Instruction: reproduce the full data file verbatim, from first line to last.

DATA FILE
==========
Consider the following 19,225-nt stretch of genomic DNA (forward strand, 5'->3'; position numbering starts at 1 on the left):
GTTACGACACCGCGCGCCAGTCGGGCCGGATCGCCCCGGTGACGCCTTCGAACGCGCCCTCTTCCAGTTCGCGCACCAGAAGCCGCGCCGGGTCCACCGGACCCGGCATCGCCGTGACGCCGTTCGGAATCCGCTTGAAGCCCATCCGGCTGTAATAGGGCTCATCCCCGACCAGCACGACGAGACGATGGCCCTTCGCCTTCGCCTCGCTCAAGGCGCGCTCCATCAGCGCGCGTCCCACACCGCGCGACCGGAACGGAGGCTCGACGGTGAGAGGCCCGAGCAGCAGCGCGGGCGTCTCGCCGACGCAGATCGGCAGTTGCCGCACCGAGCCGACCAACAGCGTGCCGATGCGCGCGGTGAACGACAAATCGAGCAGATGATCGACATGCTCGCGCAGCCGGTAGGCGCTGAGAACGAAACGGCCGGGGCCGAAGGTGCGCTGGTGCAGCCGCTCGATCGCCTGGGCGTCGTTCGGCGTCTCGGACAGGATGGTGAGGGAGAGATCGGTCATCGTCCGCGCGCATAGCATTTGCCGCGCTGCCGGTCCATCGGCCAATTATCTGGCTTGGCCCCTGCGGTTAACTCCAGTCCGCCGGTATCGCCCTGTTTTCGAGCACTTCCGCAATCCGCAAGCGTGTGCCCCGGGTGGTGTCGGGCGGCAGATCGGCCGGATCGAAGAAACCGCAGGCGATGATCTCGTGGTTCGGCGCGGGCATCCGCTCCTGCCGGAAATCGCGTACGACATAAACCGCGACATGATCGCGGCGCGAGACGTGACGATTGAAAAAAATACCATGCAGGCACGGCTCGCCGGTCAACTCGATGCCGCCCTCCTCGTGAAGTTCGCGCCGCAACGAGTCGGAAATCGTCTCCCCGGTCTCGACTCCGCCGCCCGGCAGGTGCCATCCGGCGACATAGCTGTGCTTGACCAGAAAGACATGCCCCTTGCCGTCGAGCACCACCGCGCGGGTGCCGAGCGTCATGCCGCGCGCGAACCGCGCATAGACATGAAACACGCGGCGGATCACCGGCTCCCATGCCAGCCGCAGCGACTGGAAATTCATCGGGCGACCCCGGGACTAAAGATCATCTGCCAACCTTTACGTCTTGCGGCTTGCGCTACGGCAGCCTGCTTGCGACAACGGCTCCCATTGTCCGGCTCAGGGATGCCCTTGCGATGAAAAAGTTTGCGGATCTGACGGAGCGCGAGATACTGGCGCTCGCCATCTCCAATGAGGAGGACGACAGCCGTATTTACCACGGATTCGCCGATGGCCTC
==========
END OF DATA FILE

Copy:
Consider the following 19,225-nt stretch of genomic DNA (forward strand, 5'->3'; position numbering starts at 1 on the left):
GTTACGACACCGCGCGCCAGTCGGGCCGGATCGCCCCGGTGACGCCTTCGAACGCGCCCTCTTCCAGTTCGCGCACCAGAAGCCGCGCCGGGTCCACCGGACCCGGCATCGCCGTGACGCCGTTCGGAATCCGCTTGAAGCCCATCCGGCTGTAATAGGGCTCATCCCCGACCAGCACGACGAGACGATGGCCCTTCGCCTTCGCCTCGCTCAAGGCGCGCTCCATCAGCGCGCGTCCCACACCGCGCGACCGGAACGGAGGCTCGACGGTGAGAGGCCCGAGCAGCAGCGCGGGCGTCTCGCCGACGCAGATCGGCAGTTGCCGCACCGAGCCGACCAACAGCGTGCCGATGCGCGCGGTGAACGACAAATCGAGCAGATGATCGACATGCTCGCGCAGCCGGTAGGCGCTGAGAACGAAACGGCCGGGGCCGAAGGTGCGCTGGTGCAGCCGCTCGATCGCCTGGGCGTCGTTCGGCGTCTCGGACAGGATGGTGAGGGAGAGATCGGTCATCGTCCGCGCGCATAGCATTTGCCGCGCTGCCGGTCCATCGGCCAATTATCTGGCTTGGCCCCTGCGGTTAACTCCAGTCCGCCGGTATCGCCCTGTTTTCGAGCACTTCCGCAATCCGCAAGCGTGTGCCCCGGGTGGTGTCGGGCGGCAGATCGGCCGGATCGAAGAAACCGCAGGCGATGATCTCGTGGTTCGGCGCGGGCATCCGCTCCTGCCGGAAATCGCGTACGACATAAACCGCGACATGATCGCGGCGCGAGACGTGACGATTGAAAAAAATACCATGCAGGCACGGCTCGCCGGTCAACTCGATGCCGCCCTCCTCGTGAAGTTCGCGCCGCAACGAGTCGGAAATCGTCTCCCCGGTCTCGACTCCGCCGCCCGGCAGGTGCCATCCGGCGACATAGCTGTGCTTGACCAGAAAGACATGCCCCTTGCCGTCGAGCACCACCGCGCGGGTGCCGAGCGTCATGCCGCGCGCGAACCGCGCATAGACATGAAACACGCGGCGGATCACCGGCTCCCATGCCAGCCGCAGCGACTGGAAATTCATCGGGCGACCCCGGGACTAAAGATCATCTGCCAACCTTTACGTCTTGCGGCTTGCGCTACGGCAGCCTGCTTGCGACAACGGCTCCCATTGTCCGGCTCAGGGATGCCCTTGCGATGAAAAAGTTTGCGGATCTGACGGAGCGCGAGATACTGGCGCTCGCCATCTCCAATGAGGAGGACGACAGCCGTATTTACCACGGATTCGCCGATGGCCTC